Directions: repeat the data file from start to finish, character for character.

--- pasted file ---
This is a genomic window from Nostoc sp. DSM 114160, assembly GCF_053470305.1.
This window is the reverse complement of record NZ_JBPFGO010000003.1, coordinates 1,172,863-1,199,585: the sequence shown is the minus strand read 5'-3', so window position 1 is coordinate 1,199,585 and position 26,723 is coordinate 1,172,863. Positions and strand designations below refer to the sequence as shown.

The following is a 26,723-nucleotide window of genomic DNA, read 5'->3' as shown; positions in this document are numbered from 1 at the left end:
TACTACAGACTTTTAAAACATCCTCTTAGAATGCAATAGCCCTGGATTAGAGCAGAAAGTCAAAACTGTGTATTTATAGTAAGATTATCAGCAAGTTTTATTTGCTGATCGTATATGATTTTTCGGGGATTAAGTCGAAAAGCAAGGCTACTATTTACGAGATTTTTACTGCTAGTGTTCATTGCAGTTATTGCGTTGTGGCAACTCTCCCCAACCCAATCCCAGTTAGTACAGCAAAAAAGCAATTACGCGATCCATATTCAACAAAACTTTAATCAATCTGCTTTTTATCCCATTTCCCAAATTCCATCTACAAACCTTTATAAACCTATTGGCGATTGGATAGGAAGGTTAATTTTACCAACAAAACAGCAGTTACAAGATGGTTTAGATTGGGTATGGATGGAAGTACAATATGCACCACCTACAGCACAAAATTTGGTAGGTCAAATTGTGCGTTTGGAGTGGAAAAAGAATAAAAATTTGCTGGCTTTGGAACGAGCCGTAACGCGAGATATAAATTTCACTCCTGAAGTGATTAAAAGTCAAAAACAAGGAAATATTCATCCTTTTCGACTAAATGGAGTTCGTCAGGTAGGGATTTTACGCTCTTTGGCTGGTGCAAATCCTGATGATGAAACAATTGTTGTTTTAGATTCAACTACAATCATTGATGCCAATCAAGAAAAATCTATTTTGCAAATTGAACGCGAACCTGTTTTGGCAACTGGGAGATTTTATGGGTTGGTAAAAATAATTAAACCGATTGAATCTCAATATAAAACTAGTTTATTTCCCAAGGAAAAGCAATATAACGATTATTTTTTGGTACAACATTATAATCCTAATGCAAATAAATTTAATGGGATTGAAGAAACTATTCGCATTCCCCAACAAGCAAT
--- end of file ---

This is a genomic window from Nostoc sp. DSM 114160, assembly GCF_053470305.1.
This window is the reverse complement of record NZ_JBPFGO010000003.1, coordinates 1,172,863-1,199,585: the sequence shown is the minus strand read 5'-3', so window position 1 is coordinate 1,199,585 and position 26,723 is coordinate 1,172,863. Positions and strand designations below refer to the sequence as shown.

The following is a 26,723-nucleotide window of genomic DNA, read 5'->3' as shown; positions in this document are numbered from 1 at the left end:
TACTACAGACTTTTAAAACATCCTCTTAGAATGCAATAGCCCTGGATTAGAGCAGAAAGTCAAAACTGTGTATTTATAGTAAGATTATCAGCAAGTTTTATTTGCTGATCGTATATGATTTTTCGGGGATTAAGTCGAAAAGCAAGGCTACTATTTACGAGATTTTTACTGCTAGTGTTCATTGCAGTTATTGCGTTGTGGCAACTCTCCCCAACCCAATCCCAGTTAGTACAGCAAAAAAGCAATTACGCGATCCATATTCAACAAAACTTTAATCAATCTGCTTTTTATCCCATTTCCCAAATTCCATCTACAAACCTTTATAAACCTATTGGCGATTGGATAGGAAGGTTAATTTTACCAACAAAACAGCAGTTACAAGATGGTTTAGATTGGGTATGGATGGAAGTACAATATGCACCACCTACAGCACAAAATTTGGTAGGTCAAATTGTGCGTTTGGAGTGGAAAAAGAATAAAAATTTGCTGGCTTTGGAACGAGCCGTAACGCGAGATATAAATTTCACTCCTGAAGTGATTAAAAGTCAAAAACAAGGAAATATTCATCCTTTTCGACTAAATGGAGTTCGTCAGGTAGGGATTTTACGCTCTTTGGCTGGTGCAAATCCTGATGATGAAACAATTGTTGTTTTAGATTCAACTACAATCATTGATGCCAATCAAGAAAAATCTATTTTGCAAATTGAACGCGAACCTGTTTTGGCAACTGGGAGATTTTATGGGTTGGTAAAAATAATTAAACCGATTGAATCTCAATATAAAACTAGTTTATTTCCCAAGGAAAAGCAATATAACGATTATTTTTTGGTACAACATTATAATCCTAATGCAAATAAATTTAATGGGATTGAAGAAACTATTCGCATTCCCCAACAAGCAAT